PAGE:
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Lookup NU author(s): Professor Lucy Asher
This work is licensed under a Creative Commons Attribution-NonCommercial-NoDerivatives 4.0 International License (CC BY-NC-ND).
This study aimed to use retirement data from working guide dogs to investigate healthy ageing in dogs and the demographic factors that influence ageing. Using a dataset of 7686 dogs spanning 20 years, dogs withdrawn for health reasons before they reached retirement were identified. Cases of retirement for old age, rather than for health reasons, were also recorded, as was the length of working life for all dogs. Specific health reasons were grouped into 14 different health categories. The influence of purebred or crossbreed, breed, and sex on the incidence of these health categories and the length of working life within each health category was considered.The majority (n = 6465/7686; 84%) of working guide dogs were able to function as guide dogs until they had worked for 8.5 years, when they retired. This working life might constitute a reference for the different breeds considered, with the exception of the German shepherd dog, which had a shorter working life. The most common reason for health withdrawals was musculoskeletal conditions (n = 387/1362; 28%), mostly arthritis. Skin conditions (mostly comprised of cases of atopic dermatitis) reduced working life most commonly (mean, approximately 5 years). Nervous sensory conditions (35% of which were cases of epilepsy) reduced working life by 3 years. (C) 2015 The Authors. Published by Elsevier Ltd.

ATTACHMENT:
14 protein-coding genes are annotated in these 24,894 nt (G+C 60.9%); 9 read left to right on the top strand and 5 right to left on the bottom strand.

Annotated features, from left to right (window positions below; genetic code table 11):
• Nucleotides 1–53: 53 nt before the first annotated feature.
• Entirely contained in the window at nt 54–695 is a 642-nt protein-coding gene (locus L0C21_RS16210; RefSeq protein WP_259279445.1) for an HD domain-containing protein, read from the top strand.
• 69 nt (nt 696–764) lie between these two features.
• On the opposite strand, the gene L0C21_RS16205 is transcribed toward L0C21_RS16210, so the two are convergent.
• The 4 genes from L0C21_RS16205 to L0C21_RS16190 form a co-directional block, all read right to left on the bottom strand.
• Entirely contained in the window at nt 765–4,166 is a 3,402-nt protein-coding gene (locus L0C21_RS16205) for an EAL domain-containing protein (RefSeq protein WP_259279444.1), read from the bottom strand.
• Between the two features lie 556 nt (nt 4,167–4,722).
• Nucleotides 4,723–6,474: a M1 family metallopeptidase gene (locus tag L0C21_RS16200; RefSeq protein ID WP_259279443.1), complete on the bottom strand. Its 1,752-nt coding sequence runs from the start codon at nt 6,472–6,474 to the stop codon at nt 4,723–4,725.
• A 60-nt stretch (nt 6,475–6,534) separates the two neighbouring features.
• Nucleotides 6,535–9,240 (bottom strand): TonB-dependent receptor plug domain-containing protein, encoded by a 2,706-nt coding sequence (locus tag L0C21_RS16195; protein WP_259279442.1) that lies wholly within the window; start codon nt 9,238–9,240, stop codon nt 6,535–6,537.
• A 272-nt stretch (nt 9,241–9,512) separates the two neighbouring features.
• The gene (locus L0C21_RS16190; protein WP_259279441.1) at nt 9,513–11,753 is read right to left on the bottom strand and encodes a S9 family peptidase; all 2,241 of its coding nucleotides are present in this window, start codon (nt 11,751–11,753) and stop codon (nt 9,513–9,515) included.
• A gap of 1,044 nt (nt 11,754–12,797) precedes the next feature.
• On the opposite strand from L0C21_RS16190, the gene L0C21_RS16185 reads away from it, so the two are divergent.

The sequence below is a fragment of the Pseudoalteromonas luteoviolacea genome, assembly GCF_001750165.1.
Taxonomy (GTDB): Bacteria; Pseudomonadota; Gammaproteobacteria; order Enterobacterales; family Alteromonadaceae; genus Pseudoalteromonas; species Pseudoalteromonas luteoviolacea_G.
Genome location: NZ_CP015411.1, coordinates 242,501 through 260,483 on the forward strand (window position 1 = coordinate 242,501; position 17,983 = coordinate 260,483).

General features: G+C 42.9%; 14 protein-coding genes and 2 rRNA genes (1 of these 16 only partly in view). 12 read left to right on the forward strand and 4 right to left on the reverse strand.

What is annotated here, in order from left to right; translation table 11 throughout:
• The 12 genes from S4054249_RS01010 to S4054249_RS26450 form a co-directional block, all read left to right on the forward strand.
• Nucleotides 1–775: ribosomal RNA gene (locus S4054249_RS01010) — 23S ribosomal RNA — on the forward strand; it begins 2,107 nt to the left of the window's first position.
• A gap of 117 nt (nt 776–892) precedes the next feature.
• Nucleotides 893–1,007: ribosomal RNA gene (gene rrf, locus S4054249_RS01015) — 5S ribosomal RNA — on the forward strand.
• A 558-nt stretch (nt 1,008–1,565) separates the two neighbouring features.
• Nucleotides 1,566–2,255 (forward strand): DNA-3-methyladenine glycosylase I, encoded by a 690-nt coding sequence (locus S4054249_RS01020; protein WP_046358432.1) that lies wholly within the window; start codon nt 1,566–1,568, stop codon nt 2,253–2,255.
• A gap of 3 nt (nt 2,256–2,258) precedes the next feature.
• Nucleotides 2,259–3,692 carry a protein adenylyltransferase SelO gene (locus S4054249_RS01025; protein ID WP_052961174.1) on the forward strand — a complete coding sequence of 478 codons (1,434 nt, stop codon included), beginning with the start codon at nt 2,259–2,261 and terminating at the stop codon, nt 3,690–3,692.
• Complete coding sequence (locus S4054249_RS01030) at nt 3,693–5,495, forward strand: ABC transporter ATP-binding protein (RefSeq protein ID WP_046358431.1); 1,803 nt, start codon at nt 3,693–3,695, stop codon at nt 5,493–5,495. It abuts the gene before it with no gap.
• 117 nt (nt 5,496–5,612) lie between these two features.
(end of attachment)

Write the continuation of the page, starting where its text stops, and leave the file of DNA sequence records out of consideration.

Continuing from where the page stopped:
Author(s): Caron-Lormier G, England GCW, Green MJ, Asher L
Publication type: Article
Publication status: Published
Journal: Veterinary Journal
Print publication date: 01/01/2016
Online publication date: 11/11/2015
Acceptance date: 20/10/2015
Date deposited: 06/05/2016
ISSN (print): 1090-0233
ISSN (electronic): 1532-2971
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